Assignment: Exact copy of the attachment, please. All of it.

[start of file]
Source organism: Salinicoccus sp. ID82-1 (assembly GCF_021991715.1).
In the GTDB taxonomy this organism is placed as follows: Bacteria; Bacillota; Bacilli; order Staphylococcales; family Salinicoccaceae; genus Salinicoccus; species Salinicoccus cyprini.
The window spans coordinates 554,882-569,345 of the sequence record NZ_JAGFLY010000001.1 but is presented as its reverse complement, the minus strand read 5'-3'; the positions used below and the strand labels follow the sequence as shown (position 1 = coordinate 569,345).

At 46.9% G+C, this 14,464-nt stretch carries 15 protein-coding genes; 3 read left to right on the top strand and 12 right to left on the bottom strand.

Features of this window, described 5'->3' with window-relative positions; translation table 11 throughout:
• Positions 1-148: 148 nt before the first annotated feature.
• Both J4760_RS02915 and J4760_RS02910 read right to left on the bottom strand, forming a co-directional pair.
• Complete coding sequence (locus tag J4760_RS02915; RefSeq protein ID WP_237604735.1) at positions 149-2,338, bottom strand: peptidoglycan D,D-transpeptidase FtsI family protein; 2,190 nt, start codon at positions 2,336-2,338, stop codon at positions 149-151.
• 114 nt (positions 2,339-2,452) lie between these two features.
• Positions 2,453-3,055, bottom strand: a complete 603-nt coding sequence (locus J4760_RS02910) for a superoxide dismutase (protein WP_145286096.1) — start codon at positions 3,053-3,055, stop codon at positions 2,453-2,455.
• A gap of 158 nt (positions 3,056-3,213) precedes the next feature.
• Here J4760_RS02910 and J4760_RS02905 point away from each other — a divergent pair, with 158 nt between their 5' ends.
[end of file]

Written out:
Source organism: Salinicoccus sp. ID82-1 (assembly GCF_021991715.1).
In the GTDB taxonomy this organism is placed as follows: Bacteria; Bacillota; Bacilli; order Staphylococcales; family Salinicoccaceae; genus Salinicoccus; species Salinicoccus cyprini.
The window spans coordinates 554,882-569,345 of the sequence record NZ_JAGFLY010000001.1 but is presented as its reverse complement, the minus strand read 5'-3'; the positions used below and the strand labels follow the sequence as shown (position 1 = coordinate 569,345).

At 46.9% G+C, this 14,464-nt stretch carries 15 protein-coding genes; 3 read left to right on the top strand and 12 right to left on the bottom strand.

Features of this window, described 5'->3' with window-relative positions; translation table 11 throughout:
• Positions 1-148: 148 nt before the first annotated feature.
• Both J4760_RS02915 and J4760_RS02910 read right to left on the bottom strand, forming a co-directional pair.
• Complete coding sequence (locus tag J4760_RS02915; RefSeq protein ID WP_237604735.1) at positions 149-2,338, bottom strand: peptidoglycan D,D-transpeptidase FtsI family protein; 2,190 nt, start codon at positions 2,336-2,338, stop codon at positions 149-151.
• 114 nt (positions 2,339-2,452) lie between these two features.
• Positions 2,453-3,055, bottom strand: a complete 603-nt coding sequence (locus J4760_RS02910) for a superoxide dismutase (protein WP_145286096.1) — start codon at positions 3,053-3,055, stop codon at positions 2,453-2,455.
• A gap of 158 nt (positions 3,056-3,213) precedes the next feature.
• Here J4760_RS02910 and J4760_RS02905 point away from each other — a divergent pair, with 158 nt between their 5' ends.